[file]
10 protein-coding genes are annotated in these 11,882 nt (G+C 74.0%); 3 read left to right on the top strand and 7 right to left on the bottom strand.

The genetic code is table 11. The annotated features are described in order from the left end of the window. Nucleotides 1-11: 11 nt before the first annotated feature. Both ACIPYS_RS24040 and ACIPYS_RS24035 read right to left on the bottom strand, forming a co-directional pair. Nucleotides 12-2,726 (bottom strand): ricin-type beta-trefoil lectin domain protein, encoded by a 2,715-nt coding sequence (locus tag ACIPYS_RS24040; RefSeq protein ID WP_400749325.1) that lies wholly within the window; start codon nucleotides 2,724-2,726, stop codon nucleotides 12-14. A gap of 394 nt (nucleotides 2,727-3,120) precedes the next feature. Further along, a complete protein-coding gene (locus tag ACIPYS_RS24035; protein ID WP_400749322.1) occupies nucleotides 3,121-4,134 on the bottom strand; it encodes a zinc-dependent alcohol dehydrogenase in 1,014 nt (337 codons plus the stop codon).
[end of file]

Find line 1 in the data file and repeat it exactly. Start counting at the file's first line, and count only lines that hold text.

10 protein-coding genes are annotated in these 11,882 nt (G+C 74.0%); 3 read left to right on the top strand and 7 right to left on the bottom strand.